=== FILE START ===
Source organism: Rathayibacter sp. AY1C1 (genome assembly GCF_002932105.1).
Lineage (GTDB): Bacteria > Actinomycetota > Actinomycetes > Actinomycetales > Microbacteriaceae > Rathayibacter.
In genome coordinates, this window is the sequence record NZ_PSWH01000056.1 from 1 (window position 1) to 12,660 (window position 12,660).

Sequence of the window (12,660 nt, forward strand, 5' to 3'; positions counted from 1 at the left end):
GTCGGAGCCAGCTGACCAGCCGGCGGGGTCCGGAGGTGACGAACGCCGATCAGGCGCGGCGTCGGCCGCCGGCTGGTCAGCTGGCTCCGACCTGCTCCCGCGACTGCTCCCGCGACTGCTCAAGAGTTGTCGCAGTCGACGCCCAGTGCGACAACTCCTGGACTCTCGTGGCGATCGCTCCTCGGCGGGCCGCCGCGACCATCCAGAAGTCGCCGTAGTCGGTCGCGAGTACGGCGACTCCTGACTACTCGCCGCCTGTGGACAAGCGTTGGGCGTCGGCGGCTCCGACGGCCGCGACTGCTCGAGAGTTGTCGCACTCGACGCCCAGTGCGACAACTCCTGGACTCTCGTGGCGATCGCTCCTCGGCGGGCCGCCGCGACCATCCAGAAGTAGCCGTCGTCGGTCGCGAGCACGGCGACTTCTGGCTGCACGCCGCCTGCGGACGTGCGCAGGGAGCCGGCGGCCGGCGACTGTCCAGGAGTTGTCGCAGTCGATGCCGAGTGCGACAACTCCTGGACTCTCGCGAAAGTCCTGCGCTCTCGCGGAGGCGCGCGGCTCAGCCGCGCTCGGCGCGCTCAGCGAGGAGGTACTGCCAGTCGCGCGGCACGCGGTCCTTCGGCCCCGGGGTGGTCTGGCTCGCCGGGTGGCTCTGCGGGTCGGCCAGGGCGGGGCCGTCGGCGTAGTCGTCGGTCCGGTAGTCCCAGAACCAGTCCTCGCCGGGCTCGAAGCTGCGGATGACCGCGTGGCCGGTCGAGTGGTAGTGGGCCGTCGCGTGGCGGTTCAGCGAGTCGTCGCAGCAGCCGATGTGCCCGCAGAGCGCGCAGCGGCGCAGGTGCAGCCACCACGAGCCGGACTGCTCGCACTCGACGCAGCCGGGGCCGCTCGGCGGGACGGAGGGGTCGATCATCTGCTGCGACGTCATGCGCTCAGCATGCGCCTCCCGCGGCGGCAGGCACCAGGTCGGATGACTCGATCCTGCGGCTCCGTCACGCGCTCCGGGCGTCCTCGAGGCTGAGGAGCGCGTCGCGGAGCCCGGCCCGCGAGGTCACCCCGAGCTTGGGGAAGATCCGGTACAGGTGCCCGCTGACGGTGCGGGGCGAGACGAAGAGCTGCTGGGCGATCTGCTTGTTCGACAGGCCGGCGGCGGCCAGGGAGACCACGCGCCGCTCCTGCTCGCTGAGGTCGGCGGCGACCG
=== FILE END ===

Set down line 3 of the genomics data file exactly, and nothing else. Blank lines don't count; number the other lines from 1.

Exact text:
In genome coordinates, this window is the sequence record NZ_PSWH01000056.1 from 1 (window position 1) to 12,660 (window position 12,660).